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What do black pus and pimples mean on dog skin?
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What do black pus and pimples mean on dog skin?

My dog Corea was recently adopted by my boyrfriend and I from a shelter in April. When we adopted her she had no hair and thousands of bumps on her skin as a result from a severe infection of mange. She was deemed cured in August and received all the shots necessary after she was off her treatment. She had a beautiful coat and was healthy. However, in the past two weeks she started getting bumps on her skin and losing her hair. We gave her a bath with some oxydex hoping it would help but it only worsened. We also wiped her with some Clearasil wipes and that seemed to help. But, this morning we found she ha some black pimples and when we took a closer look it seemed like black pus was coming out of some of her pimples. What does this mean? Does she have mange again?
Note that we did recently find out that our building had a bed bug infestion and we have thrown out the matress and done extrenous cleaning of our apt. Could this be due to bed bugs? Help.
Type of Animal
:  
DOG
Age of Animal
:  
1
Sex of Animal
:  
Female
Breed of Animal
:  
Pointer Mix
Last date your pet was examined by a vet?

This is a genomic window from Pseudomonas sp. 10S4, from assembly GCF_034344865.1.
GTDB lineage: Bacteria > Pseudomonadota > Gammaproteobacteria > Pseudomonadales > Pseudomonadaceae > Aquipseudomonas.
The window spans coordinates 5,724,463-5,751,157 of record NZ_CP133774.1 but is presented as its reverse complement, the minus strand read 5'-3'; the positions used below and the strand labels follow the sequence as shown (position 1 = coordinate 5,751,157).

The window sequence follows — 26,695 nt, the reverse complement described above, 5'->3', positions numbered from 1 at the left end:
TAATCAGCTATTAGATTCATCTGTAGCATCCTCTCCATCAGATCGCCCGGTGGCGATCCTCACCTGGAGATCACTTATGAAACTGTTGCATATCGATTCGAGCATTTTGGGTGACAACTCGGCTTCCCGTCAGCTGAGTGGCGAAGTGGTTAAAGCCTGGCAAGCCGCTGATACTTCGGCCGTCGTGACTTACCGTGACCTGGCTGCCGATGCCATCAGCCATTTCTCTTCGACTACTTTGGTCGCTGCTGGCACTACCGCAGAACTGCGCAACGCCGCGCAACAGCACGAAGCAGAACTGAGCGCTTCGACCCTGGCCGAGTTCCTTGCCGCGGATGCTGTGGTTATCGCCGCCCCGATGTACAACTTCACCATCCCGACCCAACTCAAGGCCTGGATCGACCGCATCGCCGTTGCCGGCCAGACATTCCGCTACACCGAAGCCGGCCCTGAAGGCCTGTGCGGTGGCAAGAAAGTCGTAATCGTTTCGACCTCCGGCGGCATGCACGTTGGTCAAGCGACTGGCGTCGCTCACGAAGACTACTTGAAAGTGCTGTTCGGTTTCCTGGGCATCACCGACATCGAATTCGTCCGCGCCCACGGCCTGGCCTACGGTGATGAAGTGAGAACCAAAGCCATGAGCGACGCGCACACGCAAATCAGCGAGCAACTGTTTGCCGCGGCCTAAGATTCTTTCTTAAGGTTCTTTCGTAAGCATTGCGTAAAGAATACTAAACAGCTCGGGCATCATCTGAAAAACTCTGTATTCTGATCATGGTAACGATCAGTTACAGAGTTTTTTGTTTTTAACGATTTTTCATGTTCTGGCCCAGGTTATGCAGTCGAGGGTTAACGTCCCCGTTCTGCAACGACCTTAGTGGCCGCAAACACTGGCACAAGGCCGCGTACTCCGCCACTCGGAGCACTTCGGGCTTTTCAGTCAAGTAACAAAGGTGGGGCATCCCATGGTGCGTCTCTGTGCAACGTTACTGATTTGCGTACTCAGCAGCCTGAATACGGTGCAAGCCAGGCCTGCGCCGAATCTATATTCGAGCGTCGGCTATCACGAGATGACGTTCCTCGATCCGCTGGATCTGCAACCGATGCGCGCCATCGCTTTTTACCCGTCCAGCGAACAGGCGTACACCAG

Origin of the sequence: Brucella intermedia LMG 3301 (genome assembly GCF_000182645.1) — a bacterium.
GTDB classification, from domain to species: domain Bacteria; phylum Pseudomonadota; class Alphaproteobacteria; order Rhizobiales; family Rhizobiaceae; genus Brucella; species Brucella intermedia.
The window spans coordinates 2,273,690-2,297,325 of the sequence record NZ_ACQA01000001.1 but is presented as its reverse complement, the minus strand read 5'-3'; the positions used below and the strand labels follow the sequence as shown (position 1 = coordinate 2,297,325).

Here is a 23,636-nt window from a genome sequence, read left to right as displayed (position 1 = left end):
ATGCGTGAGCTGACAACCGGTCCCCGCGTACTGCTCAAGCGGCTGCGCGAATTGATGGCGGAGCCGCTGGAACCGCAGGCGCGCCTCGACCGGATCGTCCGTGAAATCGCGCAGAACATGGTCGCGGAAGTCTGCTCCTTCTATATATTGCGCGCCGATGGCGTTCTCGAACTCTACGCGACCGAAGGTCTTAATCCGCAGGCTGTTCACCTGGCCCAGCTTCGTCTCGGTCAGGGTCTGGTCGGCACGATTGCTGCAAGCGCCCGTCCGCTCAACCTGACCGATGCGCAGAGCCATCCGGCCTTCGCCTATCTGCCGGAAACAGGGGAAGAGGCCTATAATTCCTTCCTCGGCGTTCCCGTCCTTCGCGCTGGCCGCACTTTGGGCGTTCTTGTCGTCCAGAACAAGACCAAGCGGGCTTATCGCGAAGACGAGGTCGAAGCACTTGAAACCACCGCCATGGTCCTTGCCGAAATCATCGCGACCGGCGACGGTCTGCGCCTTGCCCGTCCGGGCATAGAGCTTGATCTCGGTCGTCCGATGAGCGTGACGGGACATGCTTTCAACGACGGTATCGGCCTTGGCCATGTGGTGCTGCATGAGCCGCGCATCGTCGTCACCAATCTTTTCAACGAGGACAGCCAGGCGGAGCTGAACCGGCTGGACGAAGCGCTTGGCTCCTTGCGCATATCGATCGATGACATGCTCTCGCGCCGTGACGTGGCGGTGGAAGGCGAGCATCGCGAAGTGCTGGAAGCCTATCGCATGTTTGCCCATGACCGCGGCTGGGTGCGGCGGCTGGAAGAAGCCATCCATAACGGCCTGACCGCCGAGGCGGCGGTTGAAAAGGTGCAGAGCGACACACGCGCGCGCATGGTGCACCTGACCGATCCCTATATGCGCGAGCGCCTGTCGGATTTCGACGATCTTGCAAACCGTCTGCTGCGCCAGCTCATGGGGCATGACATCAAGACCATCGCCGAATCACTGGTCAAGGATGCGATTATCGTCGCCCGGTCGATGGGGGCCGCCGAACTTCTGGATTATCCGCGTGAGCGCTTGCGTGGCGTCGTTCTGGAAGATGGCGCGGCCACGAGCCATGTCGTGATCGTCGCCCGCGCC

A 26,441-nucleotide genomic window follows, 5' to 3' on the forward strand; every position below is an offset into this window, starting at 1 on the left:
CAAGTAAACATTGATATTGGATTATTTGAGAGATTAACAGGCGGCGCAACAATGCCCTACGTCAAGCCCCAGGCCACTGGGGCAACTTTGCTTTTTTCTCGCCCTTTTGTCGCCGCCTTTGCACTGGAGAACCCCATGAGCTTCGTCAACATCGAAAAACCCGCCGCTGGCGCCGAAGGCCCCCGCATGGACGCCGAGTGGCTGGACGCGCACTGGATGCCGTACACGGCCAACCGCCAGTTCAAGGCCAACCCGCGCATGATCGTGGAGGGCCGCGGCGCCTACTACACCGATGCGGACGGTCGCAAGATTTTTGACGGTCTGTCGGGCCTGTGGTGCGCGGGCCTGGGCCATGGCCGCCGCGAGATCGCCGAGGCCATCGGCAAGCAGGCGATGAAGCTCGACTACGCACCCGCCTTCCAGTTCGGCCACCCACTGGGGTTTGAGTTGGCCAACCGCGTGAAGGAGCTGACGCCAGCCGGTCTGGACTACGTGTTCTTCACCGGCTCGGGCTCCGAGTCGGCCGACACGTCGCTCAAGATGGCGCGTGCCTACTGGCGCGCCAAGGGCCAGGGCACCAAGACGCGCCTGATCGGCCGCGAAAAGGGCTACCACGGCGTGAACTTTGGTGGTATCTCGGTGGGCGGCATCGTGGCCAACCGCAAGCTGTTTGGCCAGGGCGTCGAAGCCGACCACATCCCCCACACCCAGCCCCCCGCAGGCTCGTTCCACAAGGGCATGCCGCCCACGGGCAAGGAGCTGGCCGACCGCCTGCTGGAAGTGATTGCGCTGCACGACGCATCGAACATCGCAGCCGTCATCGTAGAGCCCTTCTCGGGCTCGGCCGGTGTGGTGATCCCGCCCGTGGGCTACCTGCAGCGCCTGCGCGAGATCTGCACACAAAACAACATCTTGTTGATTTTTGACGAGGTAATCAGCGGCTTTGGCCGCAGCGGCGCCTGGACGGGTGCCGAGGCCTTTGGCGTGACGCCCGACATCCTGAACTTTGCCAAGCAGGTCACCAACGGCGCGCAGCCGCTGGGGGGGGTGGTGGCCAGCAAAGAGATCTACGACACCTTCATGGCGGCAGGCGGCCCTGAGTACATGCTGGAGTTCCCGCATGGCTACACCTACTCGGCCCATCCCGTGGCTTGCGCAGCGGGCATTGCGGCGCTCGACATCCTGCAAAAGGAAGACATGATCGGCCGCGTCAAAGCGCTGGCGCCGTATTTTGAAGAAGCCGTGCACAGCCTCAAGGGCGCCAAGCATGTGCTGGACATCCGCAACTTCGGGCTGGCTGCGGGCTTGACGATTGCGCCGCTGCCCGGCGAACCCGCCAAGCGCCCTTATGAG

:  
August 21, 2009
City
:  
Union City
State/Province
:  
NJ
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Pimples and hairloss mean there is infection in the hair follicles. The 3 kinds of infection are bacteria, demodex, and dermatophyte (ringworm). With your dog's history, a recurrence of the demodex mites and a secondary bacterial skin infection are most likely. I recommend taking your dog into your veterinarian this week for skin scrapings. If demodex is found again, then treatment will need to be restarted. Options are topical amitraz every 1-2 weeks, ivermectin orally daily, or milbemycin orally daily. Regardless of the treatment, medication is continues until no live or dead mites are found on skin scrapings, and then one more month for insurance; the average duration of treatment is 3 months, and dogs will look normal 1-2 months before they are cured, so monthly skin scrapings are important to evaluate when it is safe to stop treatment. The most common reasons for demodex recurrence are stopping treatment too soon, or using too low a dose of medication, but in about 10% of dogs, a poor immune system makes the mites recur each time medications are stopped despite appropriate therapy. In these dogs, antiparasite treatment such as daily ivermectin or milbemycin is given for 3 months, and then on Mon/Wed/Fri for long term control. Hopefully this will not be the case with your dog, and with luck one more prolonged course of therapy will cure her this time.
Good luck,
Kimberly Coyner, DVM DACVD
www.dermvetvegas.com
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